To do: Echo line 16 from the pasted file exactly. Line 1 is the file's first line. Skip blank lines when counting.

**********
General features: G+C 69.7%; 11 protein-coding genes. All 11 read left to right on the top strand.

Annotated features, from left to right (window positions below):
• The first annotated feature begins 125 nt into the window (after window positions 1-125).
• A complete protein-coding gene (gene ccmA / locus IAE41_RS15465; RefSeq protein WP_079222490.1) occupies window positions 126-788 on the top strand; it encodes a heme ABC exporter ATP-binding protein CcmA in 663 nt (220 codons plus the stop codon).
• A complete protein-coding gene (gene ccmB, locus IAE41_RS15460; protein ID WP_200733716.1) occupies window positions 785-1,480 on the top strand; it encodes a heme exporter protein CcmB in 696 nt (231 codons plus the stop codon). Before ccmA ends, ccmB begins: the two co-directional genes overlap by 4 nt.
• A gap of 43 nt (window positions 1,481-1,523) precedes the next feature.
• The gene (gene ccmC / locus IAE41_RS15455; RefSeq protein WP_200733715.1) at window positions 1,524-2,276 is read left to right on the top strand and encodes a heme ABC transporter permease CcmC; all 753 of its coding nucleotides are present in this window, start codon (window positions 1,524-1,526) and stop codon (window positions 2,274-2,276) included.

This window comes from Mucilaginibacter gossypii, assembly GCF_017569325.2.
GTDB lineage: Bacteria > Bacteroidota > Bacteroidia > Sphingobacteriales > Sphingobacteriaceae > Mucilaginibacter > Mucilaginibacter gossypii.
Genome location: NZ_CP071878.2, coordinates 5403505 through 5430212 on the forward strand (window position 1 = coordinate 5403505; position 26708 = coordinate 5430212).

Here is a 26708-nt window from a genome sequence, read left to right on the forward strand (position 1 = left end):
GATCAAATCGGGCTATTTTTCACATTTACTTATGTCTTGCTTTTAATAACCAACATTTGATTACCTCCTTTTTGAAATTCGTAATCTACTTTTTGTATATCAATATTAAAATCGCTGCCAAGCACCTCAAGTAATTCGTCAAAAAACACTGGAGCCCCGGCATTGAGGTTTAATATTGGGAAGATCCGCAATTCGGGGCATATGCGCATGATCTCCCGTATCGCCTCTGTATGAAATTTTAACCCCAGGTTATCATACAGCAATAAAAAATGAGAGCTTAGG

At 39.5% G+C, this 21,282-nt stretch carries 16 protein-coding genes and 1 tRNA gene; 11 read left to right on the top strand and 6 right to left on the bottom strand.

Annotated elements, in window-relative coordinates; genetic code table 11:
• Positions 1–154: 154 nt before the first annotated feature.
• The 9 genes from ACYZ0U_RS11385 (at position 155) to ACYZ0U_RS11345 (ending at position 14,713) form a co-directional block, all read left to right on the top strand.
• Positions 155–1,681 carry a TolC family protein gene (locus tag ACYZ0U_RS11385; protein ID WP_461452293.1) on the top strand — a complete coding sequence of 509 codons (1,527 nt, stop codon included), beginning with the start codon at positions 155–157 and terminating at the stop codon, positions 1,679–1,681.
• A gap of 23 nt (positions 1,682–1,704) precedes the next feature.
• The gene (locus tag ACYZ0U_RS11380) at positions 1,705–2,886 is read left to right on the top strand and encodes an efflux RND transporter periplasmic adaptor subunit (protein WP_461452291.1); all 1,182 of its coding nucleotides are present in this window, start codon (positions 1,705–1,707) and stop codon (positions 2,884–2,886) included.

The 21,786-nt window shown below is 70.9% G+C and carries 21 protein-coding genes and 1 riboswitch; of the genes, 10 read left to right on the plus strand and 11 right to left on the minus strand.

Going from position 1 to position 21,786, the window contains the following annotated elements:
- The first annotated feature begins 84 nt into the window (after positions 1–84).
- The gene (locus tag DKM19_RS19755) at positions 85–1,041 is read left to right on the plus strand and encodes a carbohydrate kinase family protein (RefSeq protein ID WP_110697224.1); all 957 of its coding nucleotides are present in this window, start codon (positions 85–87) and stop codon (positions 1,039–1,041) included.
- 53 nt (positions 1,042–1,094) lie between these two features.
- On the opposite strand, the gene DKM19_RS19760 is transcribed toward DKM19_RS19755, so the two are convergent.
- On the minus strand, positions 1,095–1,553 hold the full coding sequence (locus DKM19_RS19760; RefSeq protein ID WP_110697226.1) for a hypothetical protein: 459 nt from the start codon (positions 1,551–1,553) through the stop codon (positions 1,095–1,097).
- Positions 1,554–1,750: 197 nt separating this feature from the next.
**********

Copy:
• The 9 genes from ACYZ0U_RS11385 (at position 155) to ACYZ0U_RS11345 (ending at position 14,713) form a co-directional block, all read left to right on the top strand.